Officials coming from the latest round of talks of the Caspian littoral states (Azerbaijan, Turkmenistan, Iran, Russia, and Kazakhstan) have reported major progress in delineating regions of authority in the Caspian Sea. Iranian Deputy Foreign Minister Ibrahim Rahimpour reported that he was confident that the dispute and outline could be resolved by the time of the next summit. The current summit is being held in Baku, Azerbaijan and the location for the next will be in Astana, though it is unclear when this will be. The Five Littoral States have been debating for as many as 20 years as to whether the body of water should be classified as a sea or a lake in order to circumvent international regulations on maritime commerce. The definition changes the way each of the littoral states will interact with one another.
This marks one of the few areas of cooperation between the five countries, and it is unclear how large of a stake Russia’s interest in this could be, considering that some speculate they could be applying pressure on Iran through this meeting to ensure cooperation or closer working relationships on the Iranian nuclear deal. Based on the preliminary announcement from the meetings, it looks like the Caspian will be designated as a sea, and territories will be hammered out accordingly to determine which oil and gas reserves reside in which territories.
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- Tajik opposition politician Umurali Quvatov was shot in the streets of Istanbul yesterday. The business tycoon is a longstanding opponent of Emmomali Rahmon, current President of Tajikistan. Quvatov left Tajikistan in 2012 after being accused of corruption before he settled in Turkey. Quvatov was the founder of Group 24, an opposition movement that had some roots abroad and throughout Tajikistan – and whose operations Rahmon’s government were trying to disrupt by disabling social media over the Internet throughout the past months. Other associates of Quvatov and Group 24 were arrested in Dushanbe, according to the article.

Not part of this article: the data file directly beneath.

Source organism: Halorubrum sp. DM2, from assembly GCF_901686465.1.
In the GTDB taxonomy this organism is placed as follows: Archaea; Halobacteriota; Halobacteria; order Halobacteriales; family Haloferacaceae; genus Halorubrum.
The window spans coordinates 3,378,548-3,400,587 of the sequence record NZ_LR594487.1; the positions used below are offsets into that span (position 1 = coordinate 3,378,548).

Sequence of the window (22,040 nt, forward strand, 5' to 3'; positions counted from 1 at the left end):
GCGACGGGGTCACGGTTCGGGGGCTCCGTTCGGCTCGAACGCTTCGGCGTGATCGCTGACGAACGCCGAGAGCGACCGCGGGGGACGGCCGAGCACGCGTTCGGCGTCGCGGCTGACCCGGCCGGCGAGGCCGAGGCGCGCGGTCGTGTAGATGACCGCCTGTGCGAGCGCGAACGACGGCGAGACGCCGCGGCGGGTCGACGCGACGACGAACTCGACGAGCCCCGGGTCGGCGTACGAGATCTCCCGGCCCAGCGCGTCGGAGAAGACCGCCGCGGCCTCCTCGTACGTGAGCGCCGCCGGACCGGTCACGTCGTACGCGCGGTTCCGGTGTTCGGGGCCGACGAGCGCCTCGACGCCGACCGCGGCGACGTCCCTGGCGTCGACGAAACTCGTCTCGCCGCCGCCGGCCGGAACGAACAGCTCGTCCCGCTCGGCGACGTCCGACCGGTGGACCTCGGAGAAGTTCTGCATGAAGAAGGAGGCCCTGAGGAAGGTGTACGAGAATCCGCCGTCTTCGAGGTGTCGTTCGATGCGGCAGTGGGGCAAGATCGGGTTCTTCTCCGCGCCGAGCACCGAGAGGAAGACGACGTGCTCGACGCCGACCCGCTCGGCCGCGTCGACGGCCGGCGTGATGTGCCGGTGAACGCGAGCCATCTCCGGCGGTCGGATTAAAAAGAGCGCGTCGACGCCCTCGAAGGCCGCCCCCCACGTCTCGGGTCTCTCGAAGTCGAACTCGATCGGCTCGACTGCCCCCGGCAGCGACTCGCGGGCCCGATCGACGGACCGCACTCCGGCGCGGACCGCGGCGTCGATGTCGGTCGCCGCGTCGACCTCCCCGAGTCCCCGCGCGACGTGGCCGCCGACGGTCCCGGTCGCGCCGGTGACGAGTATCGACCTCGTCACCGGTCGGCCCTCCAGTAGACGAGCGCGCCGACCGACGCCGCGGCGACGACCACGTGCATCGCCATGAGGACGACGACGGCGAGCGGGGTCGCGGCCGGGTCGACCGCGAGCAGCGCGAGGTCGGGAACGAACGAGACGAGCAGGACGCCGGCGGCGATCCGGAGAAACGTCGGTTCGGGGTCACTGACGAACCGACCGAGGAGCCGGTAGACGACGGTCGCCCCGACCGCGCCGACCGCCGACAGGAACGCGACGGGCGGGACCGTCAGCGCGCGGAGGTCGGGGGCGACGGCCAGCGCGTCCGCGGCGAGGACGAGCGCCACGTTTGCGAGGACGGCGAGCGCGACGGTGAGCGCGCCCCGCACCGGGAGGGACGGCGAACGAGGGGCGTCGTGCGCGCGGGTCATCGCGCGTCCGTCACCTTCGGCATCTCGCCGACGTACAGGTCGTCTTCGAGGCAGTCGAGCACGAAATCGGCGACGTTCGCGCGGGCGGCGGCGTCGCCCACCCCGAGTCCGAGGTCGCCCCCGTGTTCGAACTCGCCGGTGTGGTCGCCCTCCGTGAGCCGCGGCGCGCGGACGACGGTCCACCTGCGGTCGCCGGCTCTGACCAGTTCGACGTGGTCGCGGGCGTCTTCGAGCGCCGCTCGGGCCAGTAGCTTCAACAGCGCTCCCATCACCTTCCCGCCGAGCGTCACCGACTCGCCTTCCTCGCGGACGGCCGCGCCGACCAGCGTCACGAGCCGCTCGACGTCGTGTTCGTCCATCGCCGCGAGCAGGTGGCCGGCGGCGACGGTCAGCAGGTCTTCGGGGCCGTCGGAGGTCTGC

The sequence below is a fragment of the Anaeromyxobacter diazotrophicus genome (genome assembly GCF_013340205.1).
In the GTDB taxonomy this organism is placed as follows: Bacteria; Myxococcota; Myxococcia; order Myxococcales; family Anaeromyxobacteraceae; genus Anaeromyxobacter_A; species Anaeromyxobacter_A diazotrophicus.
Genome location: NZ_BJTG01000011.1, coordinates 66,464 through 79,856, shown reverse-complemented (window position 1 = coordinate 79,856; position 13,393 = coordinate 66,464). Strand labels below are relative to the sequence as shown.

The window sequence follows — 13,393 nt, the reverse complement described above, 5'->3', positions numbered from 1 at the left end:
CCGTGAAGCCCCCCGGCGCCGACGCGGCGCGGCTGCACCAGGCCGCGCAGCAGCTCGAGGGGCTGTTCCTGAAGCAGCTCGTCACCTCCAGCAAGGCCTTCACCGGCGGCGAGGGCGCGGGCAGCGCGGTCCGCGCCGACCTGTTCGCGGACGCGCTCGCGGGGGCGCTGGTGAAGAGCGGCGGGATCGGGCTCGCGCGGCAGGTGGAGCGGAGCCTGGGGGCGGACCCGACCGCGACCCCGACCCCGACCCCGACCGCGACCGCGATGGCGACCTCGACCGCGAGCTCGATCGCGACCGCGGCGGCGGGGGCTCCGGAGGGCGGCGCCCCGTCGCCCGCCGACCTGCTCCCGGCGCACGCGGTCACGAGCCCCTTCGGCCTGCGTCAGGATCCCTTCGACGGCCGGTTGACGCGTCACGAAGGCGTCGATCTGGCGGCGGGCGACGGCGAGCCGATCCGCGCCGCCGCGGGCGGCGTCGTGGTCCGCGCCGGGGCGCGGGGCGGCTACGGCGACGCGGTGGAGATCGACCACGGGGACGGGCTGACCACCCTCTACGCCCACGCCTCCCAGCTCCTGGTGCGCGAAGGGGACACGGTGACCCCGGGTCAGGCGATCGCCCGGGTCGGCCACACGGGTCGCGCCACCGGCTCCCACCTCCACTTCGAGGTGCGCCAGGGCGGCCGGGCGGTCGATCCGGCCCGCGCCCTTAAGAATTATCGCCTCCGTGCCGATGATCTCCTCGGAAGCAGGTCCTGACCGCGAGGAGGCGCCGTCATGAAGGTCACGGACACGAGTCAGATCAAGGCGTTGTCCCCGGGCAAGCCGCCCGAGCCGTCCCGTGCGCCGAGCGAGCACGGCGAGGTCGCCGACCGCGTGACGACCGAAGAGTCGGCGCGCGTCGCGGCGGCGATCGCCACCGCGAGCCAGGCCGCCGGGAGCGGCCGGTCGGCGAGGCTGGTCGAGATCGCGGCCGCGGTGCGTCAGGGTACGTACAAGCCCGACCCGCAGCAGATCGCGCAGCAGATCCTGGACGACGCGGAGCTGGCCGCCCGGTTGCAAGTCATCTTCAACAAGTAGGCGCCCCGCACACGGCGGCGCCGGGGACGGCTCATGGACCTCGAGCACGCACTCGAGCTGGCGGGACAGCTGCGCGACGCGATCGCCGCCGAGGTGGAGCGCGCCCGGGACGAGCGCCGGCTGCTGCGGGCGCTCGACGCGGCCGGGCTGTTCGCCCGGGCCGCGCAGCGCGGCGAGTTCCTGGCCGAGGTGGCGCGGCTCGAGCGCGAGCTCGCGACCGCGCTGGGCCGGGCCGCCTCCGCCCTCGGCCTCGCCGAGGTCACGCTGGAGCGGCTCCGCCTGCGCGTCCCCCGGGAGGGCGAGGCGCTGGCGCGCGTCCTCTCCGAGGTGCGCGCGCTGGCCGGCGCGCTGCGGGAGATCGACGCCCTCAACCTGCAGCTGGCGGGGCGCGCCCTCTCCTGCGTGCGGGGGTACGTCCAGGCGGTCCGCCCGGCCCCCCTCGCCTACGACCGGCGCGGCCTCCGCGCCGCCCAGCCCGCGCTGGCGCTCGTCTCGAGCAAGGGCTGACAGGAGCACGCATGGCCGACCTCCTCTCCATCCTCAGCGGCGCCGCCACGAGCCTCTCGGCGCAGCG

- Russia is urging Kyrgyzstan and Tajikistan to label IS a terrorist group and give their respective governments the power to prosecute citizens even on suspicion of being a member. Deputy Defense Minister of Russia Anatoly Anatov was adamant that the changes be made to both countries’ set of laws due to the security agreements outlined in the Collective Security Treaty Organization (CSTO) which allows for a tightly knit system of security measures against terrorist groups and provides for collective defense.
- A Kazakh border official has received a sentencing of 11 years for corruption – as part of a larger high profile effort by the government to tamp down on corruption and create an image of transparency in order to attract foreign investment. The official himself rejected these claims as “fabricated,” and he will be stripped of all rank, titles, and property.
- US Secretary of State John Kerry has been busy briefing various Arab Gulf states on the Iran deal to rally support ahead of the March 26 deadline set by Congress. Kerry flew down to Riyadh yesterday to make a show of engaging in Saudi concerns over the Iranian nuclear program. Kerry arrived in Riyadh after engaging in productive bilateral talks with Iranian Foreign Minister Javad Zarif in Switzerland. Saudi Arabia and its allies believe that even with restrictions on nuclear enrichment in place for the Iran regime, it will be hard to stop or verify a nuclear program.
- NATO Deputy Chief Alexander Vershbow said that Russia is having a harder time concealing soldier deaths in Ukraine, where it is believed some 12,000 troops are stationed. He also contended that large numbers of troops were dying or being wounded and treated in eastern Ukrainian medical stations and hospitals. He cited one instance of a Russian tank gunner who was treated for injuries outside of Donetsk, where it was confirmed he was a Russian army regular.